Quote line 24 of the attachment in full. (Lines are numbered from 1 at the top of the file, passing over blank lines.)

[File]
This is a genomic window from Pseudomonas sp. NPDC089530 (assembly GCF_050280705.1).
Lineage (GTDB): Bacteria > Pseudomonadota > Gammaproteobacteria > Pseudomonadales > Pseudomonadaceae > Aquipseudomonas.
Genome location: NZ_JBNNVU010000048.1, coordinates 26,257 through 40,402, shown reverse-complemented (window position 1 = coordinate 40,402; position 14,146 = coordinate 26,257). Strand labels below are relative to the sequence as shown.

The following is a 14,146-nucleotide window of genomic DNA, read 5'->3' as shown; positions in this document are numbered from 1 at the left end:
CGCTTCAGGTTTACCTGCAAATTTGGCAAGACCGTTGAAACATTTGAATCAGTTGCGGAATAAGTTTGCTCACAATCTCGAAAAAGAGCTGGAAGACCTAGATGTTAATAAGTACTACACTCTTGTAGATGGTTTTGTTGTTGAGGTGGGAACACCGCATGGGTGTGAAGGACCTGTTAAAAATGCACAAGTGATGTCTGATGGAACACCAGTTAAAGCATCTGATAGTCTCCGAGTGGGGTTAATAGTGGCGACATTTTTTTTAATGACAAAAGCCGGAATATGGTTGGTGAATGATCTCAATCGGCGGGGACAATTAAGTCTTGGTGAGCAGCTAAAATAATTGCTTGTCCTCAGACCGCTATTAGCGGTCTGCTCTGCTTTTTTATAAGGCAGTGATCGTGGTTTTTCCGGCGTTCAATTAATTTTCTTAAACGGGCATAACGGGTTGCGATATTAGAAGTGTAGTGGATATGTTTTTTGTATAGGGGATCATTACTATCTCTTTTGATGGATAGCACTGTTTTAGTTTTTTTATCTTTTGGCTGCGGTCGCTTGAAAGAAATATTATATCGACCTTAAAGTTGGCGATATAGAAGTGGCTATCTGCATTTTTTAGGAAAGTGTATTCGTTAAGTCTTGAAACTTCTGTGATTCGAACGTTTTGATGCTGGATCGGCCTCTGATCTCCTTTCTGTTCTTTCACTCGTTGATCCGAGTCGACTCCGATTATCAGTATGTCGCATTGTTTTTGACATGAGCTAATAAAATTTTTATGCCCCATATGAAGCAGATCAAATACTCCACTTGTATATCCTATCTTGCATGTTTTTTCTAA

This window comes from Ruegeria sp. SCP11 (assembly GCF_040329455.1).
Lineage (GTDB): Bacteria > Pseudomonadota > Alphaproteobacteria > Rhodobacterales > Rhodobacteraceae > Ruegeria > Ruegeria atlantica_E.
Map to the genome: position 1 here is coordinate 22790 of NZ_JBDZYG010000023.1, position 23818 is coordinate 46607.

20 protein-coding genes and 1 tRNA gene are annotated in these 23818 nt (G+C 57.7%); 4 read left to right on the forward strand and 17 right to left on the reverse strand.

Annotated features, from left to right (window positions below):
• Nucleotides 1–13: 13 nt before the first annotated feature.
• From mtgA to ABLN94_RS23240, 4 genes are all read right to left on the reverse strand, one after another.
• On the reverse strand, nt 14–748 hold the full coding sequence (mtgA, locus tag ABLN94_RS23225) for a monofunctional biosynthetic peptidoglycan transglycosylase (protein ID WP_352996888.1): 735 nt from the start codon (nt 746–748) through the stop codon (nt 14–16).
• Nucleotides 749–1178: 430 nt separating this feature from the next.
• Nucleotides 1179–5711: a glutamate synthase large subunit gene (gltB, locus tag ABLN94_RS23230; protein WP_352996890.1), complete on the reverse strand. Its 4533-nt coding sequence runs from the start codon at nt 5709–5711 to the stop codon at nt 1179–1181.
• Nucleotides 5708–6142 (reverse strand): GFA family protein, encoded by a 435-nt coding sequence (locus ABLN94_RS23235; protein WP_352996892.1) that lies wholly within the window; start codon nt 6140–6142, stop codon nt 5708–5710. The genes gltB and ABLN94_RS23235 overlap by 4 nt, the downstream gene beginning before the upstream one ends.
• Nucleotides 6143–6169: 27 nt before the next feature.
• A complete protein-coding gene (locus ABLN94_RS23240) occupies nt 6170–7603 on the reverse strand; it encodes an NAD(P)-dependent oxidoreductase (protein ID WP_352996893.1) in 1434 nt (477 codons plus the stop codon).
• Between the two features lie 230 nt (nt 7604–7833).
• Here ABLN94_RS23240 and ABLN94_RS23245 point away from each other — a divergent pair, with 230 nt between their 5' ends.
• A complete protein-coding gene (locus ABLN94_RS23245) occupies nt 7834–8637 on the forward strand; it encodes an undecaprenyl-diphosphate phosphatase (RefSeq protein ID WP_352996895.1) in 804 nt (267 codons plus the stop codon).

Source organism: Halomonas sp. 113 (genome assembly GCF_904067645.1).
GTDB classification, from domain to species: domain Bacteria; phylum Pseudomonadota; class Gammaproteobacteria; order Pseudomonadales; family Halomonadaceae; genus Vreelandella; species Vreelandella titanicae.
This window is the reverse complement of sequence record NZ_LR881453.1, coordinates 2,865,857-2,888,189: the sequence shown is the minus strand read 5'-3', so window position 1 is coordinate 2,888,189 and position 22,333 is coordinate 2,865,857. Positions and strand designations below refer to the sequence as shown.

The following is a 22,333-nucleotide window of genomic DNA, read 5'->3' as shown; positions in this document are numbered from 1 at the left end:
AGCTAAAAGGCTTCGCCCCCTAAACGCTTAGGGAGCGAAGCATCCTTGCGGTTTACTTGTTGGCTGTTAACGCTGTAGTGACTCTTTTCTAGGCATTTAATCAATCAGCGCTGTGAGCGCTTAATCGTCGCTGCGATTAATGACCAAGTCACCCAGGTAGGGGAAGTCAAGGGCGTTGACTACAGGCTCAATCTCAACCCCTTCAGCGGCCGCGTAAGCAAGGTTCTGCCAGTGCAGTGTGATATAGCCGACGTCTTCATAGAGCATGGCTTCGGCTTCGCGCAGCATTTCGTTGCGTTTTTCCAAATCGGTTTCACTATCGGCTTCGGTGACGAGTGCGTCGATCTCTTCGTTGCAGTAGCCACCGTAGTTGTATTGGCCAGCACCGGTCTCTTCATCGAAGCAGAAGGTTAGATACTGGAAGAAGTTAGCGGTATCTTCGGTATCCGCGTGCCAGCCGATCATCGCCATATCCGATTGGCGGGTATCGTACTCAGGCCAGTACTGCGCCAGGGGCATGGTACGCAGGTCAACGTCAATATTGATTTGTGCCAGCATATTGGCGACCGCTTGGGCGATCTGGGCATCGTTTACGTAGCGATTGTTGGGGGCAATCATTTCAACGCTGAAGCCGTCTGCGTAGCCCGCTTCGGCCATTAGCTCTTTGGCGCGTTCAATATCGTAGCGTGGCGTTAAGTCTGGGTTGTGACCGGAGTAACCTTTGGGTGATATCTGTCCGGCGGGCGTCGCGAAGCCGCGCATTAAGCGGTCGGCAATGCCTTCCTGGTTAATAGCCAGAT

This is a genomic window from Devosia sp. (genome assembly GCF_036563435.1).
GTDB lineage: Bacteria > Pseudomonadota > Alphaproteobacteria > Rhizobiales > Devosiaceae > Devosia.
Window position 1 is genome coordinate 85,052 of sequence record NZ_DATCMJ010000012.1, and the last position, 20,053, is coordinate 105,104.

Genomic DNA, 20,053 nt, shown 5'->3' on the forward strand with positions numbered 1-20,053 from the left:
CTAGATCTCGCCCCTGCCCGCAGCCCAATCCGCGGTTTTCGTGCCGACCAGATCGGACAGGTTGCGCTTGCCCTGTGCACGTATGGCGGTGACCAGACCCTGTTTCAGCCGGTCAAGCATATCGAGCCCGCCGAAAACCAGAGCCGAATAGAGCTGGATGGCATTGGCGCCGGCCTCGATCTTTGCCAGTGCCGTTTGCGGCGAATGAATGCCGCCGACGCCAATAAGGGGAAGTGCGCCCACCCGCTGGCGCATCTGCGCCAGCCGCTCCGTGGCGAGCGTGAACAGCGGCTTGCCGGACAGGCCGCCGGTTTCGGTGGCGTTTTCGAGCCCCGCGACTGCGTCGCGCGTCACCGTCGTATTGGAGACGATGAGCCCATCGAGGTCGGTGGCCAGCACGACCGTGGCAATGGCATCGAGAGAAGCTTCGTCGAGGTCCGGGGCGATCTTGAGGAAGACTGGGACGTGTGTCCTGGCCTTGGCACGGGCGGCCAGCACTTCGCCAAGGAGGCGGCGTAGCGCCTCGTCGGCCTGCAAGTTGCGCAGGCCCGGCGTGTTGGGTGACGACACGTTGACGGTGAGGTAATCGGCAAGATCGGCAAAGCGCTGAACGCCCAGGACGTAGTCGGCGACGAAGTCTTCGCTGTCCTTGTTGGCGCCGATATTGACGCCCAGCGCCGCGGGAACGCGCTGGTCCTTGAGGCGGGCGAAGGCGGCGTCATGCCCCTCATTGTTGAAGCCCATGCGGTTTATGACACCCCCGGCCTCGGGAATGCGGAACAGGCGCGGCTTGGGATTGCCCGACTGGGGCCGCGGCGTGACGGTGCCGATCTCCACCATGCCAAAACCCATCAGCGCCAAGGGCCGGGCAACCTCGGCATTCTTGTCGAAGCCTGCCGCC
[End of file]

This window is the reverse complement of sequence record NZ_LR881453.1, coordinates 2,865,857-2,888,189: the sequence shown is the minus strand read 5'-3', so window position 1 is coordinate 2,888,189 and position 22,333 is coordinate 2,865,857. Positions and strand designations below refer to the sequence as shown.